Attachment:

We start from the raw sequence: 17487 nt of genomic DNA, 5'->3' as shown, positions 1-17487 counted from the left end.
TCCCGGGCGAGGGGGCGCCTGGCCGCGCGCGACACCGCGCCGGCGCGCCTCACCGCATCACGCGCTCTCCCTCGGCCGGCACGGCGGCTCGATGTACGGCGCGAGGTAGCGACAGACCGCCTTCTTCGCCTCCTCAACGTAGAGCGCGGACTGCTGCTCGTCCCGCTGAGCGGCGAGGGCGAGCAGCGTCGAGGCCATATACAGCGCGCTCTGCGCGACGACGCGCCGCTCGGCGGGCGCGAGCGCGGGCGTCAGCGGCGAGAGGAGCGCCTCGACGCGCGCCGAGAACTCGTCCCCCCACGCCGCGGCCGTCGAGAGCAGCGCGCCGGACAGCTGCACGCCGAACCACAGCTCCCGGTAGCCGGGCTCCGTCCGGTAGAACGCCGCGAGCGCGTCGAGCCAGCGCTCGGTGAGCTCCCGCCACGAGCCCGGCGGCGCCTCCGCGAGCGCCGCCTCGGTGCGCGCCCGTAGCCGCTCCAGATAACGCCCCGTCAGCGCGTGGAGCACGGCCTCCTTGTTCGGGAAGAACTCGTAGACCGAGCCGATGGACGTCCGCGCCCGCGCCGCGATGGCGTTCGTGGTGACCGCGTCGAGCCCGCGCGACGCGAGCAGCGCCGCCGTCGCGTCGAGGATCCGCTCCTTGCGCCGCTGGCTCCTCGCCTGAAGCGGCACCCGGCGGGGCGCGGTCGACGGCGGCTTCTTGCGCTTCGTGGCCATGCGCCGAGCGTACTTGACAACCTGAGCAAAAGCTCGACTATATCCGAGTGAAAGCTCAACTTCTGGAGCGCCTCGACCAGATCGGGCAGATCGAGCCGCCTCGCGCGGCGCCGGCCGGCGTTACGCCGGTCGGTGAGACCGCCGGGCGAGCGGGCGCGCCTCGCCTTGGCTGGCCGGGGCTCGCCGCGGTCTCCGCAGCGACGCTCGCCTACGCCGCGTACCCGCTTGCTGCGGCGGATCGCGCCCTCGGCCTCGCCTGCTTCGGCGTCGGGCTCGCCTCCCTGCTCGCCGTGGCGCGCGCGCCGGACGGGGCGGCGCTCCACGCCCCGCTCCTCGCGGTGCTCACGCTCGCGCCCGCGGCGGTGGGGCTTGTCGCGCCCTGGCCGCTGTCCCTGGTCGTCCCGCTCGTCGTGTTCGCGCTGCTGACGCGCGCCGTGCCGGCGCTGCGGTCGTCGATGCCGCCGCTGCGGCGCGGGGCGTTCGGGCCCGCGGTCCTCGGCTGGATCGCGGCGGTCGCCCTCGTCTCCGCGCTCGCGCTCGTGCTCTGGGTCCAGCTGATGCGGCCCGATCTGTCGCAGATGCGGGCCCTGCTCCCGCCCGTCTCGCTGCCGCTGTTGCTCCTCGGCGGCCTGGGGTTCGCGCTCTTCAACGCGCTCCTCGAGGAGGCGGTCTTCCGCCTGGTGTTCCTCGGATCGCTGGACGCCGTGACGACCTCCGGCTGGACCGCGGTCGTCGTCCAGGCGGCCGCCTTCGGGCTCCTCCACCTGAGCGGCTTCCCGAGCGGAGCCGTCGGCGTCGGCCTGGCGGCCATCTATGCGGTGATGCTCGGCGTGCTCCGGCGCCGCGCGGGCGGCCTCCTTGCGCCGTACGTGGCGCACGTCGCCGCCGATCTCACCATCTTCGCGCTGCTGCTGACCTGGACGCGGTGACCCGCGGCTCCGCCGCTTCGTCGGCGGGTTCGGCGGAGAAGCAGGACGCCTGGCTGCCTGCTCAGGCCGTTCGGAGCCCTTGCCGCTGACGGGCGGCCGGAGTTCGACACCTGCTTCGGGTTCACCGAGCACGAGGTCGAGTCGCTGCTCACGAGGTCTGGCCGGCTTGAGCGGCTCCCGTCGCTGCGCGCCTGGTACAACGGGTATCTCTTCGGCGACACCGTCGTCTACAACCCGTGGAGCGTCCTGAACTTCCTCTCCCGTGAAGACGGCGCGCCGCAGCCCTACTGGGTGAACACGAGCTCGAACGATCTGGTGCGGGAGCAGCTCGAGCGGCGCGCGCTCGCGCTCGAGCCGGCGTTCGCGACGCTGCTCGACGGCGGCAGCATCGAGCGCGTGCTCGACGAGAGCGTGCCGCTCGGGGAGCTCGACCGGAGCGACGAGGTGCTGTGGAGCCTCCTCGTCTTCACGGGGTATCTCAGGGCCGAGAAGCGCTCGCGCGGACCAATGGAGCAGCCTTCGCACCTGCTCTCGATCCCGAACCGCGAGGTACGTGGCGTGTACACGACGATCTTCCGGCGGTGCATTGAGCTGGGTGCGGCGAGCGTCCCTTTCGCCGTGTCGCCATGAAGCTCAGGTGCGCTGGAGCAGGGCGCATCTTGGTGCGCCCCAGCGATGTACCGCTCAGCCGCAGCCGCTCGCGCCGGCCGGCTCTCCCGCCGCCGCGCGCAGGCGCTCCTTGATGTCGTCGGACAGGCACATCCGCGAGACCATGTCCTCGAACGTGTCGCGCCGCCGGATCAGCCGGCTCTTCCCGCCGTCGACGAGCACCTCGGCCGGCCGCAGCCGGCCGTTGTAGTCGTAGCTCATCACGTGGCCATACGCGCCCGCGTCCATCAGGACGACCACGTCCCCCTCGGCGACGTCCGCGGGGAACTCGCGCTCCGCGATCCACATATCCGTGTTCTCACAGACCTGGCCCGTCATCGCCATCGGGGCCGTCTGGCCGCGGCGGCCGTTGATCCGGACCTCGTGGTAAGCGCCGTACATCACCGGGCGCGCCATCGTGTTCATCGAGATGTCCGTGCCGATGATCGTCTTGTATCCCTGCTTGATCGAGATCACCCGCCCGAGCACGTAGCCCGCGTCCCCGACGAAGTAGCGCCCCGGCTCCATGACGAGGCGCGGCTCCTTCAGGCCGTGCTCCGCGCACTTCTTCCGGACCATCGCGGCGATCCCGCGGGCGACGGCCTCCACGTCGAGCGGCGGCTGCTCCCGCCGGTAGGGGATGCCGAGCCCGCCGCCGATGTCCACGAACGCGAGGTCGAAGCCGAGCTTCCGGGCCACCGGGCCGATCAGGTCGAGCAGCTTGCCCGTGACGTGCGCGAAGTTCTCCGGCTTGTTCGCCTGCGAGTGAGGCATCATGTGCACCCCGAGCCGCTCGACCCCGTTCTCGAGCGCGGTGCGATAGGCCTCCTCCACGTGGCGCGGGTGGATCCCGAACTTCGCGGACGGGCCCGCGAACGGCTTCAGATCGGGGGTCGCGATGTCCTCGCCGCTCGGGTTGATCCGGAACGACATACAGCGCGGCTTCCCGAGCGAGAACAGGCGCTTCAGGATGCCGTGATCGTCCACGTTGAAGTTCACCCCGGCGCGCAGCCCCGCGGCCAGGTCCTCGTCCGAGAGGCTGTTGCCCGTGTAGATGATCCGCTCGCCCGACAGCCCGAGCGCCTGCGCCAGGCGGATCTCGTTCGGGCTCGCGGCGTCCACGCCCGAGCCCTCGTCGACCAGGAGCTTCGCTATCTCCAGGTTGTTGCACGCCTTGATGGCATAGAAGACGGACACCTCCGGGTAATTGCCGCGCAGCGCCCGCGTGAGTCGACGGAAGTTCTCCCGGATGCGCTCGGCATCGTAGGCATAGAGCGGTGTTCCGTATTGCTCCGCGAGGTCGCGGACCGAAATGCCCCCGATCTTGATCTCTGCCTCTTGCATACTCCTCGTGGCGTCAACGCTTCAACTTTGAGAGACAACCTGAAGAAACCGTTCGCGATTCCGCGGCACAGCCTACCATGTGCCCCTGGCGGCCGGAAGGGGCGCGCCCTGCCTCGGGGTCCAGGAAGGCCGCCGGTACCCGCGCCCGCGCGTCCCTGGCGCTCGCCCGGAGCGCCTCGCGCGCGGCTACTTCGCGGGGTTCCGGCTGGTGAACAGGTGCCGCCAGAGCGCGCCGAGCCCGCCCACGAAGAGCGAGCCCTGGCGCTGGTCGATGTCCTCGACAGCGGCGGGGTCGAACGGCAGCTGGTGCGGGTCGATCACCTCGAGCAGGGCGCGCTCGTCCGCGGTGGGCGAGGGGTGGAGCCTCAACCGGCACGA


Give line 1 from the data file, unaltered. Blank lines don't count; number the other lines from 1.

We start from the raw sequence: 17487 nt of genomic DNA, 5'->3' as shown, positions 1-17487 counted from the left end.